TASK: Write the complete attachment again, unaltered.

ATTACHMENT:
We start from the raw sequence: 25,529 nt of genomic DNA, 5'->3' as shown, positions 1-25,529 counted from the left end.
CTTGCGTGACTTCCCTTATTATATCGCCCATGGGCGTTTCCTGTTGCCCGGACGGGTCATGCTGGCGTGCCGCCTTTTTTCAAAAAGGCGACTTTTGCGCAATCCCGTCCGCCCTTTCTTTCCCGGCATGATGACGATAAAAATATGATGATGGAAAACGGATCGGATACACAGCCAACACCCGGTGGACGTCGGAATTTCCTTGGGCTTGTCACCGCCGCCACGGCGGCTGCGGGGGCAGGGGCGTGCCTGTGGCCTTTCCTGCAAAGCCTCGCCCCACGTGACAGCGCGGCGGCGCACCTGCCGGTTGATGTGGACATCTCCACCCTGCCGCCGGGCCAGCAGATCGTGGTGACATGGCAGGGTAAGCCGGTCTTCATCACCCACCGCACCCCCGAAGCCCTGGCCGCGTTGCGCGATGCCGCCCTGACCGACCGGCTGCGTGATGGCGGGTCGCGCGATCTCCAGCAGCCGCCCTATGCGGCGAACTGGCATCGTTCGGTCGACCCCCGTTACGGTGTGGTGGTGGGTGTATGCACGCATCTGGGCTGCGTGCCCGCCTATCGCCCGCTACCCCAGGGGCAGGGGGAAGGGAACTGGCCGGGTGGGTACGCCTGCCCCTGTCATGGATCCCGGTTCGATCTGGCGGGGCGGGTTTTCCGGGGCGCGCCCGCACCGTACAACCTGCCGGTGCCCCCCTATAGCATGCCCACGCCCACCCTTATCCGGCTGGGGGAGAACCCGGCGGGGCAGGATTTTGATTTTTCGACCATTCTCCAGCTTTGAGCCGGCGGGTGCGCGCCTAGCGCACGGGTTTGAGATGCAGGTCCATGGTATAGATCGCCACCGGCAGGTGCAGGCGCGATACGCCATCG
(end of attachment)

We start from the raw sequence: 25,529 nt of genomic DNA, 5'->3' as shown, positions 1-25,529 counted from the left end.
CTTGCGTGACTTCCCTTATTATATCGCCCATGGGCGTTTCCTGTTGCCCGGACGGGTCATGCTGGCGTGCCGCCTTTTTTCAAAAAGGCGACTTTTGCGCAATCCCGTCCGCCCTTTCTTTCCCGGCATGATGACGATAAAAATATGATGATGGAAAACGGATCGGATACACAGCCAACACCCGGTGGACGTCGGAATTTCCTTGGGCTTGTCACCGCCGCCACGGCGGCTGCGGGGGCAGGGGCGTGCCTGTGGCCTTTCCTGCAAAGCCTCGCCCCACGTGACAGCGCGGCGGCGCACCTGCCGGTTGATGTGGACATCTCCACCCTGCCGCCGGGCCAGCAGATCGTGGTGACATGGCAGGGTAAGCCGGTCTTCATCACCCACCGCACCCCCGAAGCCCTGGCCGCGTTGCGCGATGCCGCCCTGACCGACCGGCTGCGTGATGGCGGGTCGCGCGATCTCCAGCAGCCGCCCTATGCGGCGAACTGGCATCGTTCGGTCGACCCCCGTTACGGTGTGGTGGTGGGTGTATGCACGCATCTGGGCTGCGTGCCCGCCTATCGCCCGCTACCCCAGGGGCAGGGGGAAGGGAACTGGCCGGGTGGGTACGCCTGCCCCTGTCATGGATCCCGGTTCGATCTGGCGGGGCGGGTTTTCCGGGGCGCGCCCGCACCGTACAACCTGCCGGTGCCCCCCTATAGCATGCCCACGCCCACCCTTATCCGGCTGGGGGAGAACCCGGCGGGGCAGGATTTTGATTTTTCGACCATTCTCCAGCTTTGAGCCGGCGGGTGCGCGCCTAGCGCACGGGTTTGAGATGCAGGTCCATGGTATAGATCGCCACCGGCAGGTGCAGGCGCGATACGCCATCG